Will be easy because we have one server storing all the home folders, so it would just trawl through these folders deleting the stuff specified.

I was going to write a batch file and use "/s" commands, but if I specified 100 different files, then it would have to trawl through over 1000+ folders one at a time searching 100 times, and that would take too long and kill the disks from excessive flogging every night.


I'm running out of ideas..
0
 
LVL 22

Accepted Solution

by:
Paka earned 125 total points
ID: 21782467
Since you're only looking for file names, the batch delete method should only scan the MFT (not the entire disk) and won't flog your drives too badly.

You might be able to create virus signatures for the "bad" software and add it to the virus signatures.  I know that the Symantec SMTP anti-virus lets you define bad software names and it will quarratine/delete these files.
0
 

Assisted Solution

by:WendyDun
WendyDun earned 125 total points
ID: 21810222
Use Powershell and have a script something like the following.

You can modify it to work on whole directories as well - simply pass a high level directory name in as the filter and add the "-recurse" option to the Remove-Item line.
Function delFiles ($TargetFolder, $filter)
{
    $files = get-childitem $TargetFolder -recurse -filter $filter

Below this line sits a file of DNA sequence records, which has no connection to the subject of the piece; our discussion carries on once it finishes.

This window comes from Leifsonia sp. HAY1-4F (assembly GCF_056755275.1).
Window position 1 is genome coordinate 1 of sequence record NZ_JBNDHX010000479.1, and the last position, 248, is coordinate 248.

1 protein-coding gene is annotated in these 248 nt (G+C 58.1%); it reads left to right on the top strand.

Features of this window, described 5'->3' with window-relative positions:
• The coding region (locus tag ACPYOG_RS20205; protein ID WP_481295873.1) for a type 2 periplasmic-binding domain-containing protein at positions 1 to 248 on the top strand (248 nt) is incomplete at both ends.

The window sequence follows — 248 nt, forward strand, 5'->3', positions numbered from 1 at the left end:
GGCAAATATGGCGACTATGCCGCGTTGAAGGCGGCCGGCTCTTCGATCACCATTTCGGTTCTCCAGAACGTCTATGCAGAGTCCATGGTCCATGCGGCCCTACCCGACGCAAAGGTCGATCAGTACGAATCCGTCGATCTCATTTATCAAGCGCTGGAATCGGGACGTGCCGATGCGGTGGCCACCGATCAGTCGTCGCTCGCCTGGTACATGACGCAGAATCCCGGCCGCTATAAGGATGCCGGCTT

if ($files -eq $null) {return} #oddly, if nothing is returned, the foreach will do one iteration
    foreach ($f in $files)
    {
        write-host "Deleting File $f" -foregroundcolor "Red"
        Remove-Item $f.FullName -force # force ensures that readonly files are deleted. 
    }
}
 
# the filter will accept wildcards or exact matches
delFiles "c:\" "*.bad" 
delFiles "c:\" "FileNamed.xxx"

Open in new window

0
 

Author Comment

by:jonathanpace
ID: 21851017
I will try this and get back to you. Thanks for your help.
0

Featured Post

Has Powershell sent you back into the Stone Age?

If managing Active Directory using Windows Powershell® is making you feel like you stepped back in time, you are not alone.  For nearly 20 years, AD admins around the world have used one tool for day-to-day AD management: Hyena. Discover why.

Question has a verified solution.

If you are experiencing a similar issue, please ask a related question

This article explains the steps required to use the default Photos screensaver to display branding/corporate images
Active Directory security has been a hot topic of late, and for good reason. With 90% of the world’s organization using this system to manage access to all parts of their IT infrastructure, knowing how to protect against threats and keep vulnerabil…
This Micro Tutorial hows how you can integrate  Mac OSX to a Windows Active Directory Domain. Apple has made it easy to allow users to bind their macs to a windows domain with relative ease. The following video show how to bind OSX Mavericks to …
Sometimes it takes a new vantage point, apart from our everyday security practices, to truly see our Active Directory (AD) vulnerabilities. We get used to implementing the same techniques and checking the same areas for a breach. This pattern can re…
Suggested Courses

623 members asked questions and received personalized solutions in the past 7 days.

Join the community of 500,000 technology professionals and ask your questions.

Join & Ask a Question